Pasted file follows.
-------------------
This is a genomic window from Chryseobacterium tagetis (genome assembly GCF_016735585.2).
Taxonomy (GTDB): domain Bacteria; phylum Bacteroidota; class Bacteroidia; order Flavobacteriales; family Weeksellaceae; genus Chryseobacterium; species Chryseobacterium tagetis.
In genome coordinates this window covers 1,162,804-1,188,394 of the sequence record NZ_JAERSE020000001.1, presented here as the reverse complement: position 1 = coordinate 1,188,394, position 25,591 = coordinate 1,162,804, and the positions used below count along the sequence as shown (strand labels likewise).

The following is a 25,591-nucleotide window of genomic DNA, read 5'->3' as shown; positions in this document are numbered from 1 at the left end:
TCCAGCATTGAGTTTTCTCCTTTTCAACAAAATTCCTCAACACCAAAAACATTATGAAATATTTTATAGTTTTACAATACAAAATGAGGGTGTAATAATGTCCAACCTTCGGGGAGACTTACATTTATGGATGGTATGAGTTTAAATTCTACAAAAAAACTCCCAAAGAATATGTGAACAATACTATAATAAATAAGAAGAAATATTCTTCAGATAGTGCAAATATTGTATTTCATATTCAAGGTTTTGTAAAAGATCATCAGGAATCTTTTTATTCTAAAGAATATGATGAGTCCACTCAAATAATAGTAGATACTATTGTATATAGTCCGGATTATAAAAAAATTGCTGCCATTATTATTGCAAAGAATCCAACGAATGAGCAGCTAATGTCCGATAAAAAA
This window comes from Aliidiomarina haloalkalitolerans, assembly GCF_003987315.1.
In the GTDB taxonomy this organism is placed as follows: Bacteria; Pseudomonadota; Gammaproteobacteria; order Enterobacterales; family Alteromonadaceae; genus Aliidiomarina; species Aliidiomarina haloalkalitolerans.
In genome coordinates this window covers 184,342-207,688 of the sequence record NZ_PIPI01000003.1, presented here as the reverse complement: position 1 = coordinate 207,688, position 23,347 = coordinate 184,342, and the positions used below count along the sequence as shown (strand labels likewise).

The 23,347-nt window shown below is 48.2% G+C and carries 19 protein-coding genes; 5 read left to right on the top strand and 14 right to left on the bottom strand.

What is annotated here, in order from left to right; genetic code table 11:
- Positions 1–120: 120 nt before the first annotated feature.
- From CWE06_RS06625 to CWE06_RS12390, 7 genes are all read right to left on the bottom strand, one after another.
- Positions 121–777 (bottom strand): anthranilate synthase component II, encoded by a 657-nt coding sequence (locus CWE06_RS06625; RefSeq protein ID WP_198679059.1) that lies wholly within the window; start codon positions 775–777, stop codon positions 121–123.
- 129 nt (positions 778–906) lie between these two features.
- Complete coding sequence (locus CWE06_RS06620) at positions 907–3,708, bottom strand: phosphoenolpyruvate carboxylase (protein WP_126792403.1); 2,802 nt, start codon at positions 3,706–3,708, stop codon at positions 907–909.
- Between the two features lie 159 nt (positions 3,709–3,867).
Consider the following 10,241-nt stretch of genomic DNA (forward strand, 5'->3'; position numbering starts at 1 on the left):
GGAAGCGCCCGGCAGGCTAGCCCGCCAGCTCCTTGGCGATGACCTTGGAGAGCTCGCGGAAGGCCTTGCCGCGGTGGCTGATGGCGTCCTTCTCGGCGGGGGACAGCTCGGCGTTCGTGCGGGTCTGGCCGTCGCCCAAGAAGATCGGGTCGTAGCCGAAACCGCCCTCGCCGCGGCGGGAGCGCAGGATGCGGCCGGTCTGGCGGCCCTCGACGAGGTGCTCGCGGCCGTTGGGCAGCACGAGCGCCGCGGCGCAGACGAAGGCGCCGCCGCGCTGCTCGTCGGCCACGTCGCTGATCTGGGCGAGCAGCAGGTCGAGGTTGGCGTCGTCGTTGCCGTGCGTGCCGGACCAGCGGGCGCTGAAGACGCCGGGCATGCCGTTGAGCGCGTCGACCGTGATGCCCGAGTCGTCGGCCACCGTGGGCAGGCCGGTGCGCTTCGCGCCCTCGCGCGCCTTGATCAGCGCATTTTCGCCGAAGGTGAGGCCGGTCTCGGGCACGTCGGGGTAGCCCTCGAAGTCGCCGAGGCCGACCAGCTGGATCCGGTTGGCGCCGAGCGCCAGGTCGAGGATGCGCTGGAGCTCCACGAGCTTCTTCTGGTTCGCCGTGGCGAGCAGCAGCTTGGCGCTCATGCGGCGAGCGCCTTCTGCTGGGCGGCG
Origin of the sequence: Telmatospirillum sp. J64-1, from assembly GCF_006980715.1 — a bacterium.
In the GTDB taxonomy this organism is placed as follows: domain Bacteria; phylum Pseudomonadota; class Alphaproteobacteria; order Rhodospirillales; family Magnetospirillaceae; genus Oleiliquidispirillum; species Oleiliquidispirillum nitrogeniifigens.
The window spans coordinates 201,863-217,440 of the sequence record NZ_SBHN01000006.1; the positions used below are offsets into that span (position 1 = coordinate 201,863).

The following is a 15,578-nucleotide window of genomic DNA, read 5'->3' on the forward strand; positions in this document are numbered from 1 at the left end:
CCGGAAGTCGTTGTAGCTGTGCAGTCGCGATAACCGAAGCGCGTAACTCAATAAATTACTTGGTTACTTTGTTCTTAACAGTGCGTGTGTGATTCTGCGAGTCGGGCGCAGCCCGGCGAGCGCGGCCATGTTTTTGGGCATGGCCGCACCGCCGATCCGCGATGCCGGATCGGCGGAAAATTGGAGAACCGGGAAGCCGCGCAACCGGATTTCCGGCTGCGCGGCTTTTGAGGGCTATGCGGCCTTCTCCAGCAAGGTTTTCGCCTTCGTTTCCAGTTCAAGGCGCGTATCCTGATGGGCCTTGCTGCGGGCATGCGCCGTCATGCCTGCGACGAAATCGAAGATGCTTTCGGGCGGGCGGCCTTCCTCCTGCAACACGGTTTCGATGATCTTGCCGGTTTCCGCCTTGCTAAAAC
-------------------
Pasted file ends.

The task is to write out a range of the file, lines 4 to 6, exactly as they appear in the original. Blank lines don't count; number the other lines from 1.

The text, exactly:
The following is a 25,591-nucleotide window of genomic DNA, read 5'->3' as shown; positions in this document are numbered from 1 at the left end:
TCCAGCATTGAGTTTTCTCCTTTTCAACAAAATTCCTCAACACCAAAAACATTATGAAATATTTTATAGTTTTACAATACAAAATGAGGGTGTAATAATGTCCAACCTTCGGGGAGACTTACATTTATGGATGGTATGAGTTTAAATTCTACAAAAAAACTCCCAAAGAATATGTGAACAATACTATAATAAATAAGAAGAAATATTCTTCAGATAGTGCAAATATTGTATTTCATATTCAAGGTTTTGTAAAAGATCATCAGGAATCTTTTTATTCTAAAGAATATGATGAGTCCACTCAAATAATAGTAGATACTATTGTATATAGTCCGGATTATAAAAAAATTGCTGCCATTATTATTGCAAAGAATCCAACGAATGAGCAGCTAATGTCCGATAAAAAA
This window comes from Aliidiomarina haloalkalitolerans, assembly GCF_003987315.1.